Paul Cantor on the Technocratic Elite in Popular Culture
Paul Cantor talks with the Mises Institute about his new book The Invisible Hand in Popular Culture: Liberty vs. Authority in Film and TV, newly available from The University Press of Kentucky.
Mises Institute: In Invisible Hand, you spend a bit of time explaining how film and TV are a collaborative process and not the product of any one artist. Why is this important to your view of popular culture?
Paul Cantor : Many people who condemn pop culture and dismiss it as artistically worthless dwell on the fact that films and television shows are almost never the products of a single artist working on his own. It is therefore important to show that many of the great works of high culture grew out of a collaborative process too. There is nothing about cooperation in artistic creation that precludes high quality. Too many cooks may spoil the broth, but they may also each add a distinctive flavor and work together to bring the recipe to perfection. The processes of synergy and feedback work in popular culture just the way they do in other areas of human endeavor. This is all part of my defense of popular culture — to demonstrate that the conditions of production in film and television are not necessarily incompatible with artistic as well as commercial success.
Mises Institute : In reading your chapters on UFO movies and Westerns of the 1950s and 60s, the important role of intellectual and political elites is emphasized in many cases. Do these same themes persist today?
Paul Cantor : In later chapters, I show that many contemporary television shows express a fear of technocratic elites taking control of the lives of ordinary Americans. This is the hidden theme in many alien invasion narratives — a technologically advanced civilization shows up and asks Americans to surrender their freedom in exchange for all sorts of material benefits. In V, the aliens specifically promise universal health care, clean energy, and vast public works projects. Even the press picked up on the resonances with President Obama’s campaign promises. And of course no show does a better job than South Park of exposing the hypocrisy and pretensions of elites in America, especially in Hollywood.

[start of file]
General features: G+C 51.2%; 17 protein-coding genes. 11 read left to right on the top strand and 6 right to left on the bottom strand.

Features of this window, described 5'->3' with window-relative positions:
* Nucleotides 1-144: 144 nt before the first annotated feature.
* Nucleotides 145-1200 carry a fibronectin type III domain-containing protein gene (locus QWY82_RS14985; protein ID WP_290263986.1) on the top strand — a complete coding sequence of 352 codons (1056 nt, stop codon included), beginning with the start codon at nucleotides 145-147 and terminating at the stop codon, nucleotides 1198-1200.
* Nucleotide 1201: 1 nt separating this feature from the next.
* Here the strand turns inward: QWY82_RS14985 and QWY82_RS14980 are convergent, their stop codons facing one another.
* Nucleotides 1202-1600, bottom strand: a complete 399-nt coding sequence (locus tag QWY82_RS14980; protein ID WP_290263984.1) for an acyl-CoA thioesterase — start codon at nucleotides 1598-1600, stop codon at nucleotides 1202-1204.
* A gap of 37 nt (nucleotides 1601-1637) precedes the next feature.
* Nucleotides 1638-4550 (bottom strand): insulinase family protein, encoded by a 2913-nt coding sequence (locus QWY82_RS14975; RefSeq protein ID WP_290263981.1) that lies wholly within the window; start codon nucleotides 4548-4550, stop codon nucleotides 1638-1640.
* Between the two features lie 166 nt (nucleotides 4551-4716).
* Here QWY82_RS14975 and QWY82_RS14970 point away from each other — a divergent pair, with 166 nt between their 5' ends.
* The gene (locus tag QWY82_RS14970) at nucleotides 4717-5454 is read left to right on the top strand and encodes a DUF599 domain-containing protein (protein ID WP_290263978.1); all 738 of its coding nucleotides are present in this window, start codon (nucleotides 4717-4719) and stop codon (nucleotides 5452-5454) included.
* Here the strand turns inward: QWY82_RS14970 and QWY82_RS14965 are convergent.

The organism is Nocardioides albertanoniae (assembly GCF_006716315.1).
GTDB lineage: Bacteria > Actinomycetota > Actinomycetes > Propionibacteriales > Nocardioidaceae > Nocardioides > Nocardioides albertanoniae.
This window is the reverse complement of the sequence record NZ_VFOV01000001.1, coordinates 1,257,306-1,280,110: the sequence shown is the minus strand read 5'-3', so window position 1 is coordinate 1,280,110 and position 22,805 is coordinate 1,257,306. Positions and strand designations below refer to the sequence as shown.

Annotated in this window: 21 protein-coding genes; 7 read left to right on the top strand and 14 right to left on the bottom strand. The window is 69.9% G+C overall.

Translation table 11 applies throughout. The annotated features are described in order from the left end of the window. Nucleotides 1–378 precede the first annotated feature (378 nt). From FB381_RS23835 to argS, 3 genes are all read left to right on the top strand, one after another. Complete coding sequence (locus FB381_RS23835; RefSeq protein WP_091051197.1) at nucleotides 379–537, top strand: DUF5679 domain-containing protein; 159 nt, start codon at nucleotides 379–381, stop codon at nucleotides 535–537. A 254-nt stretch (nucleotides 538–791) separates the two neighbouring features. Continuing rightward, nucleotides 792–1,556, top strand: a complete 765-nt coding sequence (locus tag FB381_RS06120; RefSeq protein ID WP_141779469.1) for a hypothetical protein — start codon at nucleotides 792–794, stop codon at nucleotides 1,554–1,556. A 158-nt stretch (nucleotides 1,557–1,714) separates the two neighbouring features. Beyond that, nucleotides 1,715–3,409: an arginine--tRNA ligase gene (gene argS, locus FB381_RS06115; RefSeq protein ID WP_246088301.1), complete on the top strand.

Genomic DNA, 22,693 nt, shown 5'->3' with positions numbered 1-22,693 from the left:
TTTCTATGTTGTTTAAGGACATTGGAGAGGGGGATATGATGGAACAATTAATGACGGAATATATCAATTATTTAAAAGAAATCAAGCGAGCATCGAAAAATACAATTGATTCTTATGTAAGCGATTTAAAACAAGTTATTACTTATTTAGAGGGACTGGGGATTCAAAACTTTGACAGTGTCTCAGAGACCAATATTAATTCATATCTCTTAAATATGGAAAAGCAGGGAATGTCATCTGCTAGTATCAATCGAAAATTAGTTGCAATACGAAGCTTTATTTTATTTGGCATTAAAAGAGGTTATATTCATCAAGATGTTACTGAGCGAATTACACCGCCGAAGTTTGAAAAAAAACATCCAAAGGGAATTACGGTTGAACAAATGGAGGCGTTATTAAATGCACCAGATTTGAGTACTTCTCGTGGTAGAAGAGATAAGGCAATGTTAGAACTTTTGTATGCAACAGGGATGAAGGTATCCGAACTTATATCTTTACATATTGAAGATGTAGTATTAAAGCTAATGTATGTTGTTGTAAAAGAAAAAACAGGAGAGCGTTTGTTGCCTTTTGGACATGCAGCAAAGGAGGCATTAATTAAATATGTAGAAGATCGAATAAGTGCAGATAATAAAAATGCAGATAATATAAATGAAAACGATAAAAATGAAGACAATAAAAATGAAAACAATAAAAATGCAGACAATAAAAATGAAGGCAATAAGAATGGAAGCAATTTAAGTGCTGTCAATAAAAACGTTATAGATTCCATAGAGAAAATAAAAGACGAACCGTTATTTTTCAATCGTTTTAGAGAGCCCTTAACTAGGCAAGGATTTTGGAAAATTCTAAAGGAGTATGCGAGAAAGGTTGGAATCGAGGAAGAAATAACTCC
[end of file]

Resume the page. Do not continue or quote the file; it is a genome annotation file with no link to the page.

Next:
Mises Institute : You dedicated your earlier book, Gilligan Unbound, to your VCR, which is now antique technology. How has the process of analyzing pop culture itself changed over the past decade?
Paul Cantor : DVDs and DVRs have changed not just the way pop culture can by analyzed; they have changed the way it can be viewed in the first place. We can now read films and television shows the way we’re used to taking in books. We can view films and television shows at our own pace, pausing over moments we really like, and returning to points we might not have comprehended at first viewing. This allows creators of film and TV series to risk levels of complexity they never felt comfortable with before. That’s why we’re getting such convoluted and sometimes borderline-incomprehensible shows on TV today. And of course when it comes to analyzing these shows, DVDs and DVRs are a godsend.
I don’t even want to think back to how difficult it was to rewind and fast-forward videotapes when I had to search for particular passages while writing Gilligan Unbound. Now I can find any scene I need in seconds. And DVDs often contain supplementary material that is a scholar’s dream. Interviews with writers, producers, and actors sometimes confirm one’s take on a given show. I often ask myself: what did scholars ever do for the entertainment business to deserve this kind of help from it? Deluxe DVDs with bonus material are among the most scholarly artifacts our civilization has ever produced. And no government planning was involved. For purely commercial reasons, the market simply generated archival material that should be the envy of any academic or government institution.